What are stem cells? And what role to they play in the possible treatment of scleroderma?
Stem cells are cells that have the ability to differentiate into (become) different kinds of cells. Because of this, researchers believe that stem cells can be used to repair damage in the body. Stem cell transplants are currently being tested in different clinical trials. In systemic sclerosis, stem cells appear to “reset” autoimmunity.
ESCs develop days after in vitro fertilization and are also found in the interior of cells in a developing embryo. They have unlimited growth abilities but pose a risk for teratoma formation (tumors composed of tissue or organ components). Therapeutic use of embryonic stell cells is hotly debated because of ethical differences.
Types of stem cells
There are three different types of specialized adult stem cells: hematopoietic stem cells (HSCs), mesenchymal stem cells (MSCs), and neural stem cells (NSCs).
HSCs are found within the bone marrow in pockets of space made by surrounding stromal cells. They have the potential to become the main precursors of blood and immune system cells, which then differentiate into mature cells.
Hematopoietic stem cells are produced in large amounts during a person’s lifetime to repopulate the blood and immune system.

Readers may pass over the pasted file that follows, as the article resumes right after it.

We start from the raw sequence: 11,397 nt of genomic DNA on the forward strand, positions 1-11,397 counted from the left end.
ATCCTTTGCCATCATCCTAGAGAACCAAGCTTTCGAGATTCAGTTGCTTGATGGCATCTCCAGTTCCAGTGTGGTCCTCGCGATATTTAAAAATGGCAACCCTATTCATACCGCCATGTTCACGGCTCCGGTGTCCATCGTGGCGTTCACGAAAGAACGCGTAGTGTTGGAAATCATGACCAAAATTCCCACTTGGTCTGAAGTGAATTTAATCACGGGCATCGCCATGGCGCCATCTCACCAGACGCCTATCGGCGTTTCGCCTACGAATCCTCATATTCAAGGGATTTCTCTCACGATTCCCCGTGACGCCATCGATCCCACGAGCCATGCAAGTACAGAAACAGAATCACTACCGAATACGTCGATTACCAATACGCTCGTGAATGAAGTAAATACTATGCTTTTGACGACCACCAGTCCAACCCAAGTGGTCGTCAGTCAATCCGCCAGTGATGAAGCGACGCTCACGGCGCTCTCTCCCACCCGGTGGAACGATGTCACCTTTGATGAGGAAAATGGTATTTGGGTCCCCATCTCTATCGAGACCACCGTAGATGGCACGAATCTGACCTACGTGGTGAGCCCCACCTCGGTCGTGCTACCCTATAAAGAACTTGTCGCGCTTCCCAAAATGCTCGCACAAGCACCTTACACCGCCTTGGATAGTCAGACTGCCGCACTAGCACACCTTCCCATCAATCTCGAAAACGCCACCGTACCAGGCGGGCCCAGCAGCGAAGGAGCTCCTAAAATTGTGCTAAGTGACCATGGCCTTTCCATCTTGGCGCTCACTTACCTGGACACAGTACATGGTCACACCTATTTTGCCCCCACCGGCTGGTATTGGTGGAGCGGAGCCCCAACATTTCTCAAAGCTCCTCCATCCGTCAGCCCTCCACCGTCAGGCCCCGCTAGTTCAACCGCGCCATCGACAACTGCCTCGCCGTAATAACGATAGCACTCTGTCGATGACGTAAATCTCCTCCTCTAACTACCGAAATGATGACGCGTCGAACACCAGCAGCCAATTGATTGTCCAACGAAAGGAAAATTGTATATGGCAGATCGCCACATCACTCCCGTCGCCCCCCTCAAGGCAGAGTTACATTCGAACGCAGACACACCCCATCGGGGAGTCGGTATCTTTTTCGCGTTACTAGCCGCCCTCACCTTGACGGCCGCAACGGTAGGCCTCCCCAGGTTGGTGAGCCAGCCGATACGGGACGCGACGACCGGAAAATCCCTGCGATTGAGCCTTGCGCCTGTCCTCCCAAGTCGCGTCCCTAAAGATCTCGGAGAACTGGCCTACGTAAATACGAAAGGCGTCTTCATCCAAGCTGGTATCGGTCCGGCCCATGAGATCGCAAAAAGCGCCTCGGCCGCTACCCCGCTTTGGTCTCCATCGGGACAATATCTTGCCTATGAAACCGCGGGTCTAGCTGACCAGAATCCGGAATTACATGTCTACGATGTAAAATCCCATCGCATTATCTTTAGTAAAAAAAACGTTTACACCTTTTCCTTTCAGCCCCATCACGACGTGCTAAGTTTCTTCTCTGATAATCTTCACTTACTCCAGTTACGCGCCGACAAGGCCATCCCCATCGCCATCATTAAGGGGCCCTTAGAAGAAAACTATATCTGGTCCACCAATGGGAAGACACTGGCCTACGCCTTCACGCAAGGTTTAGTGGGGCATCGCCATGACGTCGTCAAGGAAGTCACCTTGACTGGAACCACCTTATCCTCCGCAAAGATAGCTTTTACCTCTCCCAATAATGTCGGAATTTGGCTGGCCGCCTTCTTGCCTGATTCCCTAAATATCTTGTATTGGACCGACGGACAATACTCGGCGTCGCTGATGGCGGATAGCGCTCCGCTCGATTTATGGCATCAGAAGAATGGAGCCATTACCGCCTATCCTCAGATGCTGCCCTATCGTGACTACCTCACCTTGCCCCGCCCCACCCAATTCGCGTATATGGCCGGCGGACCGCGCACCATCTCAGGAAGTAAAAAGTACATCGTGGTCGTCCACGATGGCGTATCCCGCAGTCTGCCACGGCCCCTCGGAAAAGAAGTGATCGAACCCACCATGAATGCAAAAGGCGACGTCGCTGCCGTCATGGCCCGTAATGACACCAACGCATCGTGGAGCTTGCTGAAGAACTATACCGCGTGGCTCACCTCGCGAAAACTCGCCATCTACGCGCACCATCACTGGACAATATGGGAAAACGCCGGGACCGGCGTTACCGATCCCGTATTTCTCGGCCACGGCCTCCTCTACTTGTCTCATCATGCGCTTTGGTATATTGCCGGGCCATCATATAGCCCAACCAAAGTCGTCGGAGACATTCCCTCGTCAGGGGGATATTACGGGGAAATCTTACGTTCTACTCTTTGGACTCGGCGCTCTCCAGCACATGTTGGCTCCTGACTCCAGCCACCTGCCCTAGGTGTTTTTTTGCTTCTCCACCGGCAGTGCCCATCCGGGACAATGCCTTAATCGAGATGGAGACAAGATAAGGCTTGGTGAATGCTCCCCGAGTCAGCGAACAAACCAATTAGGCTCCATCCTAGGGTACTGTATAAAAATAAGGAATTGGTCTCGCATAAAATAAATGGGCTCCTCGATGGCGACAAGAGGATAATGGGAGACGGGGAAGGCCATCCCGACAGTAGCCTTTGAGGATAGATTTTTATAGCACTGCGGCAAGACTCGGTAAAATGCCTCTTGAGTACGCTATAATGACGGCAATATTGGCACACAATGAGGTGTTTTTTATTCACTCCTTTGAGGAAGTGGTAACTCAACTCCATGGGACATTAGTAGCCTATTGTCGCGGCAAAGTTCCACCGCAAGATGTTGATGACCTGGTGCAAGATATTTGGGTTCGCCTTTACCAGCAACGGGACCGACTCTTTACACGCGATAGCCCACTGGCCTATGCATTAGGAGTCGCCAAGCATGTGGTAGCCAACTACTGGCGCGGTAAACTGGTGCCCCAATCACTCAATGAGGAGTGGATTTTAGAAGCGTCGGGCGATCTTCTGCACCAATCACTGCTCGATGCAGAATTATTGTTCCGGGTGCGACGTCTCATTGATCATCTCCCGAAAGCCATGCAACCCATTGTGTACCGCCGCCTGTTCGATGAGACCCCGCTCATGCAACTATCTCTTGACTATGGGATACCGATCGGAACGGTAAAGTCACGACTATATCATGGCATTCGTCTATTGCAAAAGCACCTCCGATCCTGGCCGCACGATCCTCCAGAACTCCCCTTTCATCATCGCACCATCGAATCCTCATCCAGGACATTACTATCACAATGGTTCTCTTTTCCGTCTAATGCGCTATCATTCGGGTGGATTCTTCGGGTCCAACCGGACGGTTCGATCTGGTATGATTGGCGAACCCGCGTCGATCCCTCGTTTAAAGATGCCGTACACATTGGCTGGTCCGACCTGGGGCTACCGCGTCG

HSCs can be harvested from bone marrow, peripheral blood, umbilical cord blood, and ESCs themselves.
Some major advantages of peripheral blood stem cell transplant in therapeutic use include: no need for anesthesia and low risk of serious side effects, hospitalizations, or blood transfusions.
MSCs are self-replicating cells that can differentiate into (become) different types of cells, such as bone, cartilage, muscle, tendon, fat, and neural cells.
Usually, they are collected from the bone marrow but can also come from fat tissue, umbilical cord blood, placenta, thymus, and dental pulp.
The use of MSCs offer advantages that include the safe and prompt collection from bone marrow, the ease of in vitro enrichment and growth, and the security of auto-transplant (autologous transplant – donor is also the recipient) without a need for immunosuppressive treatment. They are less prone to genetic defects and malignant transformation in in vitro cultures.
NSCs are self-renewing progenitors that exist in the central nervous system. They have the capacity to self-renew and to grow discriminately into neurons, oligodendrocytes,and astrocytes.
NSC can be obtained by direct isolation from embryonic or adult brain tissue.
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